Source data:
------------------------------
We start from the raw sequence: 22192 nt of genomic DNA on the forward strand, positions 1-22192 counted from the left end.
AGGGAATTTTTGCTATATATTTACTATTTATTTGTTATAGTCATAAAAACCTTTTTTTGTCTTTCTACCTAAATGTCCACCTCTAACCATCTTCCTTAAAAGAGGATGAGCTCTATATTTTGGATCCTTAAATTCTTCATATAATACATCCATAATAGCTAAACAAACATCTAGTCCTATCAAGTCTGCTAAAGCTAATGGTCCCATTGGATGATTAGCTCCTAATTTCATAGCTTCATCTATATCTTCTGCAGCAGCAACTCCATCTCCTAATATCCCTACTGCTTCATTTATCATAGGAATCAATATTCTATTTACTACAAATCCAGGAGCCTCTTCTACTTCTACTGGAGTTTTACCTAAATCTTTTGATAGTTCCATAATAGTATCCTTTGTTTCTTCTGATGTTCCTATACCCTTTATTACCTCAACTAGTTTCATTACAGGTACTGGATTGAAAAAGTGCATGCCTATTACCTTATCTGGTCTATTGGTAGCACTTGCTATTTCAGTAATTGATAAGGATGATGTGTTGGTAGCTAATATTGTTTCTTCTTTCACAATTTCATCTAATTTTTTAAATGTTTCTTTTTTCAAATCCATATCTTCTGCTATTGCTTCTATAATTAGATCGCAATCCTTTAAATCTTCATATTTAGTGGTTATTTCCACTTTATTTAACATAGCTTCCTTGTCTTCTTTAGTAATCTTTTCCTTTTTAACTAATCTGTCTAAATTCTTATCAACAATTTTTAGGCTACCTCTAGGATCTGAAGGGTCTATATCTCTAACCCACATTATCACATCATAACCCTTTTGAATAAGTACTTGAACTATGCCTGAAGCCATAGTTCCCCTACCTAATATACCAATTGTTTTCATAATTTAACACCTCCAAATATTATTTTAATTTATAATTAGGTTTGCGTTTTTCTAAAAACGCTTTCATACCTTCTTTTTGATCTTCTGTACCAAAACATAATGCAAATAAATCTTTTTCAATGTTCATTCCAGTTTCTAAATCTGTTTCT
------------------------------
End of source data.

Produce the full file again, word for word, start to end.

We start from the raw sequence: 22192 nt of genomic DNA on the forward strand, positions 1-22192 counted from the left end.
AGGGAATTTTTGCTATATATTTACTATTTATTTGTTATAGTCATAAAAACCTTTTTTTGTCTTTCTACCTAAATGTCCACCTCTAACCATCTTCCTTAAAAGAGGATGAGCTCTATATTTTGGATCCTTAAATTCTTCATATAATACATCCATAATAGCTAAACAAACATCTAGTCCTATCAAGTCTGCTAAAGCTAATGGTCCCATTGGATGATTAGCTCCTAATTTCATAGCTTCATCTATATCTTCTGCAGCAGCAACTCCATCTCCTAATATCCCTACTGCTTCATTTATCATAGGAATCAATATTCTATTTACTACAAATCCAGGAGCCTCTTCTACTTCTACTGGAGTTTTACCTAAATCTTTTGATAGTTCCATAATAGTATCCTTTGTTTCTTCTGATGTTCCTATACCCTTTATTACCTCAACTAGTTTCATTACAGGTACTGGATTGAAAAAGTGCATGCCTATTACCTTATCTGGTCTATTGGTAGCACTTGCTATTTCAGTAATTGATAAGGATGATGTGTTGGTAGCTAATATTGTTTCTTCTTTCACAATTTCATCTAATTTTTTAAATGTTTCTTTTTTCAAATCCATATCTTCTGCTATTGCTTCTATAATTAGATCGCAATCCTTTAAATCTTCATATTTAGTGGTTATTTCCACTTTATTTAACATAGCTTCCTTGTCTTCTTTAGTAATCTTTTCCTTTTTAACTAATCTGTCTAAATTCTTATCAACAATTTTTAGGCTACCTCTAGGATCTGAAGGGTCTATATCTCTAACCCACATTATCACATCATAACCCTTTTGAATAAGTACTTGAACTATGCCTGAAGCCATAGTTCCCCTACCTAATATACCAATTGTTTTCATAATTTAACACCTCCAAATATTATTTTAATTTATAATTAGGTTTGCGTTTTTCTAAAAACGCTTTCATACCTTCTTTTTGATCTTCTGTACCAAAACATAATGCAAATAAATCTTTTTCAATGTTCATTCCAGTTTCTAAATCTGTTTCT